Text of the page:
EPDM gaskets vs. TPE gaskets is a comparison that engineers who design environmental seals need to make. Ethylene propylene diene monomer (EPDM) and thermoplastic elastomers (TPE) both resist water, weather, ozone, and sunlight. These gasket materials also withstand a wide range of outdoor temperatures and are available in compounds that meet specific industry standards. Both EPDM and TPE come in sponge and solid profiles and support water jet cutting, gasket bonding, and adhesive taping.
Contact Elasto Proxy if you’re a manufacturer who is comparing EPDM gaskets vs. TPE gaskets and looking for industrial rubber products in low-to-medium volume quantities. We are a rubber fabricator and distributor that specializes in custom sealing solutions and that offers value-added services such as kitting, custom packaging, and parts marking. As the article shows, Elasto Proxy also helps engineers with material selection, a key consideration for successful sealing.
EPDM gaskets are made of a synthetic, weather resistant rubber that is a popular choice for door and window seals. EPDM exhibits superior resistance to ultraviolet (UV) light and maintains its flexibility at low temperatures, a concern in cold-weather climates. EPDM gaskets can have a steel core for reinforcement and offer a high degree of electrical insulation. For greater compressibility than solid seals can provide, EPDM foam rubber in hollow shapes are sometimes used.
The typical working temperature range for EPDM gaskets is from -50°F to +300°F (-45°C to 150°C) and up to +355°F (+180°C) in steam. The table blow describes EPDM’s main properties.
Low Temperature Properties
Elasto Proxy offers fire-rated EPDM bulb trim, a type of gasketing, that meets industry requirements for flame, smoke, and toxicity (FST). Our fire-resistant gasket materials are ideal for mass transit vehicles such as buses, subways, and railcars. EPDM gaskets are also available in compounds that provide UL 94 flame resistance. EPDM costs less than TPE, but EPDM rubber is not recyclable. For sustainability and other important reasons, some manufacturers are now replacing EPDM with TPE.
TPE gaskets are made of a group of rubber-like materials that combine the processing strengths of thermoplastics with the flexibility of thermoset rubbers. ISO 18064:2014 establishes six classes of TPEs based on their main ingredients.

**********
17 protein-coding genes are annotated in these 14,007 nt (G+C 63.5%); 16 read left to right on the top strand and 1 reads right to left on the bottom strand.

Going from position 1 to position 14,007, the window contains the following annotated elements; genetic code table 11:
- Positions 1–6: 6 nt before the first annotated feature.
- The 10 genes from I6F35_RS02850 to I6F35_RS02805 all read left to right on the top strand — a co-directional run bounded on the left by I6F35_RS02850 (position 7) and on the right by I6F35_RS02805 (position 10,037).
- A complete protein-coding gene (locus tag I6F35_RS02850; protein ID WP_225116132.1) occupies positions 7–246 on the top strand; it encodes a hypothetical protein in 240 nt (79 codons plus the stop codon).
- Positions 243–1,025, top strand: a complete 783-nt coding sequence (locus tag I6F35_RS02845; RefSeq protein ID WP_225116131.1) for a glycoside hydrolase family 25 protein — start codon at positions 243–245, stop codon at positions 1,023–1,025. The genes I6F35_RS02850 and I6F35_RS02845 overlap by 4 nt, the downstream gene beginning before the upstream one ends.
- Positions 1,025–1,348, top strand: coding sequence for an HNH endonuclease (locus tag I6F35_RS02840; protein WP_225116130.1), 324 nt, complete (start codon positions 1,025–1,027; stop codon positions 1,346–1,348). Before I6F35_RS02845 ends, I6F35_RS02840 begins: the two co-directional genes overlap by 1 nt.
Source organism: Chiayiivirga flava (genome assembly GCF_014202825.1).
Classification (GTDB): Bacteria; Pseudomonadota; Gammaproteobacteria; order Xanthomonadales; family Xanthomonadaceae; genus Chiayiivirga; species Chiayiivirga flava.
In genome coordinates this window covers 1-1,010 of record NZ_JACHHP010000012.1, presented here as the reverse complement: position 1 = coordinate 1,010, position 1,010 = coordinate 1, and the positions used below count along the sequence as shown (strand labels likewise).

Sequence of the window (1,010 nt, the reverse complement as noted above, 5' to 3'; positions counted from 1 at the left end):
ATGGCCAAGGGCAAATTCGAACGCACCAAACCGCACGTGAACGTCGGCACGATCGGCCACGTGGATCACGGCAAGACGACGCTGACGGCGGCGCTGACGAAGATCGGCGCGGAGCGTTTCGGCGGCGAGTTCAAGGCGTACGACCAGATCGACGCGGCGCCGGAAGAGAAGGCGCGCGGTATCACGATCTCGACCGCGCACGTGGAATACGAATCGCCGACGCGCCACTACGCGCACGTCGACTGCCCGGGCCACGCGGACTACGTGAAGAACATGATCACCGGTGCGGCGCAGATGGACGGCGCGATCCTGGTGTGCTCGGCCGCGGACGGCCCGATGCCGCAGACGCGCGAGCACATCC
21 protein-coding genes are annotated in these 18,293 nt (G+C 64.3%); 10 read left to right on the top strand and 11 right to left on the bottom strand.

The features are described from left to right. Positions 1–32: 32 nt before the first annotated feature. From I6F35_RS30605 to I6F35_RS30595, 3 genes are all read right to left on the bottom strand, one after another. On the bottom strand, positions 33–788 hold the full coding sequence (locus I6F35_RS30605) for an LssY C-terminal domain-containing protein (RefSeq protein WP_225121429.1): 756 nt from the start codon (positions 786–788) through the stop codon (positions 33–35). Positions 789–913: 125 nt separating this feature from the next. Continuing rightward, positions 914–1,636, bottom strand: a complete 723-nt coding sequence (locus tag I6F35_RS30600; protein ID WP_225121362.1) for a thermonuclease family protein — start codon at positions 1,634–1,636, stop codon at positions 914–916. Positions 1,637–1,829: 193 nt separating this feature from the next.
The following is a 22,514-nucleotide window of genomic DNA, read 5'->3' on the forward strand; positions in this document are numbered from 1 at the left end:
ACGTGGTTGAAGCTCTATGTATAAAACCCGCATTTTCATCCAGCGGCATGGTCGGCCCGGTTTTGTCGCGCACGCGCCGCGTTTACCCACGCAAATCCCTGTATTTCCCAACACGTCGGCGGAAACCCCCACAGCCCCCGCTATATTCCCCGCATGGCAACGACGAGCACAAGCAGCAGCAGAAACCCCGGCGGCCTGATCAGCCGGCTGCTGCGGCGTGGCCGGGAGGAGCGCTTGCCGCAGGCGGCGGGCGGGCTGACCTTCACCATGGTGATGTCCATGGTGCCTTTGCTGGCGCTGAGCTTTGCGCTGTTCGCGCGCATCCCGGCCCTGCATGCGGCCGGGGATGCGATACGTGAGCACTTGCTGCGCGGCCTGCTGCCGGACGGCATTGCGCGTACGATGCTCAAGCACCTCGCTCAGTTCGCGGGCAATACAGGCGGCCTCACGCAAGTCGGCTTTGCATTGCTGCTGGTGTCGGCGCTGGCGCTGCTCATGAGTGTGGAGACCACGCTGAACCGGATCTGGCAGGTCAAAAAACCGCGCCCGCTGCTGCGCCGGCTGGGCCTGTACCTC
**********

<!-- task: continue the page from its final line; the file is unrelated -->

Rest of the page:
- Styrenic block copolymers, TPS (TPE-s)
- Thermoplastic polyolefinelastomers, TPO (TPE-o)
- Thermoplastic Vulcanizates, TPV (TPE-v or TPV)
- Thermoplastic polyurethanes, TPU (TPU)
- Thermoplastic copolyester, TPC (TPE-E)
- Thermoplastic polyamides, TPA (TPE-A)
- Not classified thermoplastic elastomers (TPZ)
Most EPDM profiles are black, but TPE profile are available in just about any color you can imagine – including metallic and translucents. Custom colors support distinctive designs, but profiles with multiple or different colors also offer advantages. For example, a TPE profile with multiple colors can use one of the colors as a visual cue to show installers where to drill holes. To support stocking and picking, you can specify smaller profiles in one color and larger profiles in another.
Choose TPE gaskets if you need recyclable materials or fully non-metal parts. Instead of a steel core, TPE seals from Elasto Proxy can use a solid interior plastic. TPE’s advantages include flexibility, shock absorption, and slip, weather, and ozone resistance. Along with cost, the disadvantages of TEP gaskets include their relatively poor recovery when exposed to heat and compression.
Compare EPDM Gaskets vs. TPE Gaskets
Elasto Proxy can help you to review your application requirements and compare EPDM gaskets vs. TPE gaskets across parameters such as cost, environmental resistance, and sustainability. Our customers include manufacturers agricultural, forestry, construction, emergency vehicle, utility vehicle, and other market segments.
If you’re a manufacturer who needs help comparing EPDM gaskets vs. TPE gaskets, contact us.